By Priyanka Khanna
Car Nicobar, Andaman & Nicobar Islands: 28 December 2005: Quiphas, a strapping 22-year-old youth, strolls around the Savai Intermediate Shelter in Car Nicobar island with a new confident stride. He is responsible for ensuring that the newly installed water harvesting systems in his Intermediate Shelter in this tiny island work well and community members follow hygienic practices.
People have moved deeper inland to places that have no water resources; ground water is no good and roads are virtually non-existent.
He is one of hundreds of UNICEF-trained youths in this tsunami-devastated island, part of the 572-island Andaman and Nicobar archipelago with a prominently tribal population of 20,000.
The tsunami claimed more than 3,500 lives in the islands, destroying property worth millions and almost all cultivable land. Water supply infrastructure and roads were all but wiped out and bringing clean water to people living in shelters far away from the coast, became a daunting challenge for the administration.
Quiphas’ father Thomas Phillip is happy at his son’s apparent involvement in his project, “He used to roam about aimlessly. After the training he has become more responsible and is not shy of telling people much senior to him about maintaining rainwater harvesting systems, washing hands before eating and toilet maintenance,” says he proudly.
“People have moved deeper inland to places that have no water resources; ground water is no good and roads are virtually non-existent. Water has to be taken to them in tankers and delays happen. Rainwater harvesting is a good long-term solution for us and we can employ this in our permanent houses too,” says Wilson Amos, Education Officer of Car Nicobar Island.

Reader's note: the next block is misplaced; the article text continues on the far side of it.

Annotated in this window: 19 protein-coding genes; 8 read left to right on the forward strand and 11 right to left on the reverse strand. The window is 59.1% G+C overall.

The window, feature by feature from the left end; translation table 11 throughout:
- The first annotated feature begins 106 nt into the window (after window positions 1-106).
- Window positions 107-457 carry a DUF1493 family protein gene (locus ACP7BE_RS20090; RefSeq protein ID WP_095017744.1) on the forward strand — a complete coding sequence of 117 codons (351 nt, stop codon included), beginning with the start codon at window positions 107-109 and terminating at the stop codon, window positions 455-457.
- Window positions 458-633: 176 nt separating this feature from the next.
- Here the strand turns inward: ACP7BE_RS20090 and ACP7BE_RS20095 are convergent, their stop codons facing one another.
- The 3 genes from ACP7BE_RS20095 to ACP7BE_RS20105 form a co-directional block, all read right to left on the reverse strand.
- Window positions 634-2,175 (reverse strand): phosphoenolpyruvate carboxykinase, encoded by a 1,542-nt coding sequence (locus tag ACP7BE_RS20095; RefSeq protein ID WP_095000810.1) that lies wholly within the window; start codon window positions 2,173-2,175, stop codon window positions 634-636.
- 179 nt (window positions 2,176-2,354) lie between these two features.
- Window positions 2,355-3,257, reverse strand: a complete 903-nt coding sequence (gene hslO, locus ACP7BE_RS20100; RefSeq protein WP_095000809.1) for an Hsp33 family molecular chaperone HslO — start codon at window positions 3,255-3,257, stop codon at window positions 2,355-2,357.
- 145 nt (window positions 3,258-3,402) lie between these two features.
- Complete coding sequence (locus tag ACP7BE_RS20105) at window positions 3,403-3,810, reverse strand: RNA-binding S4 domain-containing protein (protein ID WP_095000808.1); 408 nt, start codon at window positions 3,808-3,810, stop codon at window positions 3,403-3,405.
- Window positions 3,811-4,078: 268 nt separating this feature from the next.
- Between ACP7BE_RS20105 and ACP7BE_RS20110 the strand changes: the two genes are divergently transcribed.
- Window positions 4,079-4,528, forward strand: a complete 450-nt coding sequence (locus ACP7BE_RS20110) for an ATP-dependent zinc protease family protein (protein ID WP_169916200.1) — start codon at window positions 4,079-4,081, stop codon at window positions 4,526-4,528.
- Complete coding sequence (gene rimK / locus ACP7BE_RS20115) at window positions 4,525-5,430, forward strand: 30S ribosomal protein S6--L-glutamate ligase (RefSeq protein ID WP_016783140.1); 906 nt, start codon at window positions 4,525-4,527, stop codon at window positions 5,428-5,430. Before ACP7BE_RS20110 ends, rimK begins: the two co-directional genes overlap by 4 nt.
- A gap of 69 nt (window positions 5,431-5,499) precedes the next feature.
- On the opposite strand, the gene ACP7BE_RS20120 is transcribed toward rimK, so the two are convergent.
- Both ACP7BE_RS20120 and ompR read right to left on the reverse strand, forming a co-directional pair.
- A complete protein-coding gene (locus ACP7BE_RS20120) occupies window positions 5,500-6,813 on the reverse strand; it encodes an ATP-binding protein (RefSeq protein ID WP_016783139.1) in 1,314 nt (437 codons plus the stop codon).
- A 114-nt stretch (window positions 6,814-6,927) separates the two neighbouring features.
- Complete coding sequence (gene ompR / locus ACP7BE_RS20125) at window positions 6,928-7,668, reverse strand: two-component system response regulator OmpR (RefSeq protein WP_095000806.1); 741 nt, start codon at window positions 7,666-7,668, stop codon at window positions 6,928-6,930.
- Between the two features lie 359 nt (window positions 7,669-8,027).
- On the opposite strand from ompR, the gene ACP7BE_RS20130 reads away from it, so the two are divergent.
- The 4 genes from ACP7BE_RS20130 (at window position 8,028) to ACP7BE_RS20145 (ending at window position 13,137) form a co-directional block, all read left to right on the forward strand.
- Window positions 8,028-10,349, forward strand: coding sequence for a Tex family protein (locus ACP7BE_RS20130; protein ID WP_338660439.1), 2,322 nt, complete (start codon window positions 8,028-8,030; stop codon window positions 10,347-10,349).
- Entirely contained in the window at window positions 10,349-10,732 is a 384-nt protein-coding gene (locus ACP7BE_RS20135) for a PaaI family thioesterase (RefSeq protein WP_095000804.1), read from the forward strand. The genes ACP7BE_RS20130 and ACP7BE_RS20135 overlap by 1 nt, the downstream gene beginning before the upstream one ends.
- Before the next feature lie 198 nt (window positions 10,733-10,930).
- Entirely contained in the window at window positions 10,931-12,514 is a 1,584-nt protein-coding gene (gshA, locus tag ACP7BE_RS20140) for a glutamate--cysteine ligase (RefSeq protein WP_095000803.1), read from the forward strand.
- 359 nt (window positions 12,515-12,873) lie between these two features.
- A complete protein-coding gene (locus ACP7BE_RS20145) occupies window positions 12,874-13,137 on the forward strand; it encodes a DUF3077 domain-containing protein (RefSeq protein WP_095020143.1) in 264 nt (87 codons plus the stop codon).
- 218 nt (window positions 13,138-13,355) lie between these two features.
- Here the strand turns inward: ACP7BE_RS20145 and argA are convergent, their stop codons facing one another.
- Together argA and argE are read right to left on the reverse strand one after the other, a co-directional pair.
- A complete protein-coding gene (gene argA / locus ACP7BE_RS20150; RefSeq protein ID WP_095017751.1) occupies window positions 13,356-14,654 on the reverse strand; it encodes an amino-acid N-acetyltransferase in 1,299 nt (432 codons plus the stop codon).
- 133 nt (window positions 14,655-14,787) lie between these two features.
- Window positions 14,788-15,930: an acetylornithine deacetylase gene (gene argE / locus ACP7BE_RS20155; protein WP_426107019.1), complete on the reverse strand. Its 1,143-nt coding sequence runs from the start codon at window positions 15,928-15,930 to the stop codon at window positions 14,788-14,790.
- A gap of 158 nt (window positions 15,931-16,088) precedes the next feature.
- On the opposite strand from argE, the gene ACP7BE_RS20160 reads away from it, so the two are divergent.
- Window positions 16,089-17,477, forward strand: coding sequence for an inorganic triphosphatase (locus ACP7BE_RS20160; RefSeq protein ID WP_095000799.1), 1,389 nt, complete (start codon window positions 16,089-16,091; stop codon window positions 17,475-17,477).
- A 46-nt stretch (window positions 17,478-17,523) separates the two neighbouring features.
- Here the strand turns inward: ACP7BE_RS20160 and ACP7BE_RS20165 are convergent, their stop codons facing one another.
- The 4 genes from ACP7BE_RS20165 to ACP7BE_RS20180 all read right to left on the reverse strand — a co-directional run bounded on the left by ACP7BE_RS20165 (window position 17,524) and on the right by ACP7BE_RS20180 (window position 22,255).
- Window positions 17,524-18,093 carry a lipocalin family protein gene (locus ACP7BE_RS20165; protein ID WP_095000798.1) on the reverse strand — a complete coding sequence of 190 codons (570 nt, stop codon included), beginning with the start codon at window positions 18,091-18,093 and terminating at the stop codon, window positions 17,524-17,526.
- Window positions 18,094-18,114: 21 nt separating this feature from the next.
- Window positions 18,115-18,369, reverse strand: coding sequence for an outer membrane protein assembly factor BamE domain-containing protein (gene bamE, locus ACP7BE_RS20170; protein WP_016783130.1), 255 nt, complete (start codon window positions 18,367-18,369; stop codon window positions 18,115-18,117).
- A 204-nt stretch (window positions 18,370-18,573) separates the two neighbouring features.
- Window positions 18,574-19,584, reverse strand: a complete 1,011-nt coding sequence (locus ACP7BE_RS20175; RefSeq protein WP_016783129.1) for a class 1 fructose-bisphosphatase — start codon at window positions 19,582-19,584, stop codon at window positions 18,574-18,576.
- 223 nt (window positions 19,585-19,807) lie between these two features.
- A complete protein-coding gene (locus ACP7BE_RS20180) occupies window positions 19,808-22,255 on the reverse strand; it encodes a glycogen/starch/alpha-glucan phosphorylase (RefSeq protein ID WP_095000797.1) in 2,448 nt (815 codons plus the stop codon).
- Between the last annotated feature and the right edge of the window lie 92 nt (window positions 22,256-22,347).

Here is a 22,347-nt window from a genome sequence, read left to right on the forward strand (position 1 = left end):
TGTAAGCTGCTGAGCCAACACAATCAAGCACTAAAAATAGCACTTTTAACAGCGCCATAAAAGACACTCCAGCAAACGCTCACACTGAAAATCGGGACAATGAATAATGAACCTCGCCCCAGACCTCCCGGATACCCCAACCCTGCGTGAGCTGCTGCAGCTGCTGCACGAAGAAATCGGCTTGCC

Rainwater harvesting is a good long-term solution for us and we can employ this in our permanent houses too.
UNICEF played a key role in arranging the supply of clean drinking water to tsunami-hit communities across affected areas in India within 48-hrs after the disaster, and saw the need for sustainable drinking water solutions that has community members in the lead role.
The rainwater harvesting systems in all Intermediate Shelters are among the efforts in that direction.
UNICEF also sensitized community members on the importance of hygiene and sanitation, especially given their new congested living conditions.
Members from within the community were trained and appointed as agents for change. Across all the tsunami-hit communities, UNICEF volunteers ensure regular maintenance of water and sanitation facilities; carry out testing of water for suitability; and sensitize people on the importance of following basic hygiene and sanitation.